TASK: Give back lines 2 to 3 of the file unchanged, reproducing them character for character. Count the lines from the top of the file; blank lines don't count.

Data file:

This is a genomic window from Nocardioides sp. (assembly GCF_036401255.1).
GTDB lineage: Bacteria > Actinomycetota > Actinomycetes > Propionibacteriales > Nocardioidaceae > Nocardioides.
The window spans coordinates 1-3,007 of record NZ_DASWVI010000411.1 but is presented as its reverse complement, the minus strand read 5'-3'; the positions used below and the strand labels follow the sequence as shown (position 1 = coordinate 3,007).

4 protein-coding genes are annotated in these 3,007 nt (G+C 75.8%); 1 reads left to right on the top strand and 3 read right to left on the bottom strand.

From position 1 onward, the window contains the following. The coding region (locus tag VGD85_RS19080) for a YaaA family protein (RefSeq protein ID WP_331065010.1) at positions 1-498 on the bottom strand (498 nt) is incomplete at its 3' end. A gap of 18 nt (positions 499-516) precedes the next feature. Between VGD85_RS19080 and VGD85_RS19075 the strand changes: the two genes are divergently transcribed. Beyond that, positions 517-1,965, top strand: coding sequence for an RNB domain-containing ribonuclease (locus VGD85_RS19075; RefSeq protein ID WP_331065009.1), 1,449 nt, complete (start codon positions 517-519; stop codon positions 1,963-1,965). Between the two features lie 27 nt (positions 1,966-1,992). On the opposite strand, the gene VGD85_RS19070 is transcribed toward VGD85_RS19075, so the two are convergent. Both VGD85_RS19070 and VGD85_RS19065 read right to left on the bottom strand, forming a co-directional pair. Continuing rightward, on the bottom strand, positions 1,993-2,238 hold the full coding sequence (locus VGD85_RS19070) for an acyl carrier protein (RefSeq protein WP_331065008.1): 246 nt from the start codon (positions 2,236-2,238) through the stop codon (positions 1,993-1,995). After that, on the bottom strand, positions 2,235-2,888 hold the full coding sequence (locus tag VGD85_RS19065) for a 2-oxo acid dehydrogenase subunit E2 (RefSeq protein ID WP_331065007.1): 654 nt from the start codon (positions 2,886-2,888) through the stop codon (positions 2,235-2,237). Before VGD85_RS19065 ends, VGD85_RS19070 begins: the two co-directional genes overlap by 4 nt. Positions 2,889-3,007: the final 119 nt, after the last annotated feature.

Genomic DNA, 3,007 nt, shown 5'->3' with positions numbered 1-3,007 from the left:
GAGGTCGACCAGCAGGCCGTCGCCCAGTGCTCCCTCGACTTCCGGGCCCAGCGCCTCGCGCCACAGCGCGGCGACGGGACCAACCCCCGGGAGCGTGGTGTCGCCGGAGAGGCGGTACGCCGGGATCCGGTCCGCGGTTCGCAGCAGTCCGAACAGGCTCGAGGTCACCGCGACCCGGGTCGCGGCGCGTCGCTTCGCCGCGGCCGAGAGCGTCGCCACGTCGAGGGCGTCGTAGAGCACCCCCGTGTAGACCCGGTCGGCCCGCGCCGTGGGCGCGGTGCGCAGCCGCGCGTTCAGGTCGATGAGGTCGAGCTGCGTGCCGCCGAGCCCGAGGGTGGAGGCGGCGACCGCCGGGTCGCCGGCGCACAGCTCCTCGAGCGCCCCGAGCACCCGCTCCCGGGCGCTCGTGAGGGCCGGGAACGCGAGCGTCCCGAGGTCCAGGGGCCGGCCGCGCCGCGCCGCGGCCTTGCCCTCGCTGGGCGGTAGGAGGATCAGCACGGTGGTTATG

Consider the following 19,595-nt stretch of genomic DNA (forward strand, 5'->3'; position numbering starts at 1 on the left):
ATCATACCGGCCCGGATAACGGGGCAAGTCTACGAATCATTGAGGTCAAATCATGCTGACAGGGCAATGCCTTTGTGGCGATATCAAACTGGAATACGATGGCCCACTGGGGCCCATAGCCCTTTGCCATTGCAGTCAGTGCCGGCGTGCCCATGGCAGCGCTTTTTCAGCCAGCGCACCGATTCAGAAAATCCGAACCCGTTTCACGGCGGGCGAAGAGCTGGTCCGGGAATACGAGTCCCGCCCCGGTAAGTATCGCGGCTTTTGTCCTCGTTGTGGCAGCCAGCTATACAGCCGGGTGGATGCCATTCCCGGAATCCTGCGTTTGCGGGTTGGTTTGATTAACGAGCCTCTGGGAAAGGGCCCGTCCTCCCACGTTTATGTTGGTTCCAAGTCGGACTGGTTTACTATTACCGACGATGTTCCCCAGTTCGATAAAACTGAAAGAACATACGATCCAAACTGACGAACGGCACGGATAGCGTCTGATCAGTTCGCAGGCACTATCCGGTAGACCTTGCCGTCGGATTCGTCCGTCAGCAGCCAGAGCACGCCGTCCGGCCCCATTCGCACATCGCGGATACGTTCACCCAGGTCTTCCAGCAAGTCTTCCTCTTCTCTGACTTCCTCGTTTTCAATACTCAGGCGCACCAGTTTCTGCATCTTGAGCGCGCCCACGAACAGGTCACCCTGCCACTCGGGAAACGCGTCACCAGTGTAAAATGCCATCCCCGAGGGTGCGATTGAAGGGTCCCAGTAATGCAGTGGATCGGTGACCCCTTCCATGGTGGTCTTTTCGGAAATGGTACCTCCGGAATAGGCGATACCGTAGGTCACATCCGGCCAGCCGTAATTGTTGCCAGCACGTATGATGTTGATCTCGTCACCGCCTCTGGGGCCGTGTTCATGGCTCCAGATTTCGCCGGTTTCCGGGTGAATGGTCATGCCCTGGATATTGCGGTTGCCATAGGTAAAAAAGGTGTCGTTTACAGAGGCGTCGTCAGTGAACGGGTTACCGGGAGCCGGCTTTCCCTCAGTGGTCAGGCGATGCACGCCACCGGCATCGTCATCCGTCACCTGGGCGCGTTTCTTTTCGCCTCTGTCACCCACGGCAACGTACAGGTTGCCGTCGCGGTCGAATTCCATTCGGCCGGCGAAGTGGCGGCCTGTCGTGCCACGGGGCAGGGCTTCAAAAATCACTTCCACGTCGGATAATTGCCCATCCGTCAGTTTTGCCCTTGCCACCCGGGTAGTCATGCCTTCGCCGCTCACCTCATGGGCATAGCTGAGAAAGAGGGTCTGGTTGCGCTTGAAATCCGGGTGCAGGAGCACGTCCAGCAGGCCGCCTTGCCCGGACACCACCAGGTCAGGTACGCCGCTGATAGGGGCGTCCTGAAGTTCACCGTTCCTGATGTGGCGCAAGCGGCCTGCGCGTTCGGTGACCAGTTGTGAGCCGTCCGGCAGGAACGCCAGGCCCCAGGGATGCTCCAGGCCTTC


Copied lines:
GTDB lineage: Bacteria > Actinomycetota > Actinomycetes > Propionibacteriales > Nocardioidaceae > Nocardioides.
The window spans coordinates 1-3,007 of record NZ_DASWVI010000411.1 but is presented as its reverse complement, the minus strand read 5'-3'; the positions used below and the strand labels follow the sequence as shown (position 1 = coordinate 3,007).